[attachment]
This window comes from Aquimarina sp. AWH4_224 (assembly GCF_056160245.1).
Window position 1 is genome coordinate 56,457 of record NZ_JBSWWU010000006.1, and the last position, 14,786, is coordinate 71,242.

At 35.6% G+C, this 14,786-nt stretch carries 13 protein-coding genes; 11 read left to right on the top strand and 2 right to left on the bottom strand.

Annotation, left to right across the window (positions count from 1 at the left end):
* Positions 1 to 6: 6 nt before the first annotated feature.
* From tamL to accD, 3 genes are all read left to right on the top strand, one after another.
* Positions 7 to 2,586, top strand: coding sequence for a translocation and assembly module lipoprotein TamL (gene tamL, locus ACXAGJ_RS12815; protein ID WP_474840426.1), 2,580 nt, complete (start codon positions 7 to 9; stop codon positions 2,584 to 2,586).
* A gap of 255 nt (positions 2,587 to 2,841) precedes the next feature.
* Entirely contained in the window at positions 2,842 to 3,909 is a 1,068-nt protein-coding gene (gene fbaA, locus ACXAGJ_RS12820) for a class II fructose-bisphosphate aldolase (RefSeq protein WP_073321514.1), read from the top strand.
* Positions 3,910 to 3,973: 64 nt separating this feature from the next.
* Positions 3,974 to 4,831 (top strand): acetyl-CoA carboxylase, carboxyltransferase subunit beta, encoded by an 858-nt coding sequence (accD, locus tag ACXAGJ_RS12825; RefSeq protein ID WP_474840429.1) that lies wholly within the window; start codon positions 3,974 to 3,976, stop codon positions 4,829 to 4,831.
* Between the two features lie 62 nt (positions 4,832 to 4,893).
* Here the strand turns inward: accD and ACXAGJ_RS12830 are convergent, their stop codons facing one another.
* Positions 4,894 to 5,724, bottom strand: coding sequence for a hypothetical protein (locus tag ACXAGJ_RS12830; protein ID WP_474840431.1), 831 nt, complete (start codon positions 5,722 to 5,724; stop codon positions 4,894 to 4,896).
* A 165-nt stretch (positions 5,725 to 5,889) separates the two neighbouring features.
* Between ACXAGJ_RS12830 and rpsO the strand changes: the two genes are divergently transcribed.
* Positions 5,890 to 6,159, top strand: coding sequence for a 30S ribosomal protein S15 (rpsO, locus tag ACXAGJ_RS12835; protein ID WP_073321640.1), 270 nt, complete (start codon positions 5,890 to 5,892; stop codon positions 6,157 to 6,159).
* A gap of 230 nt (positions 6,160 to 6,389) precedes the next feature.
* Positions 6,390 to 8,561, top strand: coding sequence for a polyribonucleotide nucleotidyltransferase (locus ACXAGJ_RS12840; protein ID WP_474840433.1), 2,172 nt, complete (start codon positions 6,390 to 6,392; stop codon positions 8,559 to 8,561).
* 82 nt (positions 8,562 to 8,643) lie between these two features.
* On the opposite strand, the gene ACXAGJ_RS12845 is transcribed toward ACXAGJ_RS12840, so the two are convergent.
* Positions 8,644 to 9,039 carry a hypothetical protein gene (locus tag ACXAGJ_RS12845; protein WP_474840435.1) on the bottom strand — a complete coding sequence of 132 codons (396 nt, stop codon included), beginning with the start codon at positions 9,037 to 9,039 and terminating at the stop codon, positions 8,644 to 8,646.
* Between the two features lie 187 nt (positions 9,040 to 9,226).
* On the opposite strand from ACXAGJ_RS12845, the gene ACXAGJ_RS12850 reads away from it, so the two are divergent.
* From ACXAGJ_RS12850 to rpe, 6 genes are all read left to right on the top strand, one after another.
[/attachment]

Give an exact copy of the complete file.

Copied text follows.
This window comes from Aquimarina sp. AWH4_224 (assembly GCF_056160245.1).
Window position 1 is genome coordinate 56,457 of record NZ_JBSWWU010000006.1, and the last position, 14,786, is coordinate 71,242.

At 35.6% G+C, this 14,786-nt stretch carries 13 protein-coding genes; 11 read left to right on the top strand and 2 right to left on the bottom strand.

Annotation, left to right across the window (positions count from 1 at the left end):
* Positions 1 to 6: 6 nt before the first annotated feature.
* From tamL to accD, 3 genes are all read left to right on the top strand, one after another.
* Positions 7 to 2,586, top strand: coding sequence for a translocation and assembly module lipoprotein TamL (gene tamL, locus ACXAGJ_RS12815; protein ID WP_474840426.1), 2,580 nt, complete (start codon positions 7 to 9; stop codon positions 2,584 to 2,586).
* A gap of 255 nt (positions 2,587 to 2,841) precedes the next feature.
* Entirely contained in the window at positions 2,842 to 3,909 is a 1,068-nt protein-coding gene (gene fbaA, locus ACXAGJ_RS12820) for a class II fructose-bisphosphate aldolase (RefSeq protein WP_073321514.1), read from the top strand.
* Positions 3,910 to 3,973: 64 nt separating this feature from the next.
* Positions 3,974 to 4,831 (top strand): acetyl-CoA carboxylase, carboxyltransferase subunit beta, encoded by an 858-nt coding sequence (accD, locus tag ACXAGJ_RS12825; RefSeq protein ID WP_474840429.1) that lies wholly within the window; start codon positions 3,974 to 3,976, stop codon positions 4,829 to 4,831.
* Between the two features lie 62 nt (positions 4,832 to 4,893).
* Here the strand turns inward: accD and ACXAGJ_RS12830 are convergent, their stop codons facing one another.
* Positions 4,894 to 5,724, bottom strand: coding sequence for a hypothetical protein (locus tag ACXAGJ_RS12830; protein ID WP_474840431.1), 831 nt, complete (start codon positions 5,722 to 5,724; stop codon positions 4,894 to 4,896).
* A 165-nt stretch (positions 5,725 to 5,889) separates the two neighbouring features.
* Between ACXAGJ_RS12830 and rpsO the strand changes: the two genes are divergently transcribed.
* Positions 5,890 to 6,159, top strand: coding sequence for a 30S ribosomal protein S15 (rpsO, locus tag ACXAGJ_RS12835; protein ID WP_073321640.1), 270 nt, complete (start codon positions 5,890 to 5,892; stop codon positions 6,157 to 6,159).
* A gap of 230 nt (positions 6,160 to 6,389) precedes the next feature.
* Positions 6,390 to 8,561, top strand: coding sequence for a polyribonucleotide nucleotidyltransferase (locus ACXAGJ_RS12840; protein ID WP_474840433.1), 2,172 nt, complete (start codon positions 6,390 to 6,392; stop codon positions 8,559 to 8,561).
* 82 nt (positions 8,562 to 8,643) lie between these two features.
* On the opposite strand, the gene ACXAGJ_RS12845 is transcribed toward ACXAGJ_RS12840, so the two are convergent.
* Positions 8,644 to 9,039 carry a hypothetical protein gene (locus tag ACXAGJ_RS12845; protein WP_474840435.1) on the bottom strand — a complete coding sequence of 132 codons (396 nt, stop codon included), beginning with the start codon at positions 9,037 to 9,039 and terminating at the stop codon, positions 8,644 to 8,646.
* Between the two features lie 187 nt (positions 9,040 to 9,226).
* On the opposite strand from ACXAGJ_RS12845, the gene ACXAGJ_RS12850 reads away from it, so the two are divergent.
* From ACXAGJ_RS12850 to rpe, 6 genes are all read left to right on the top strand, one after another.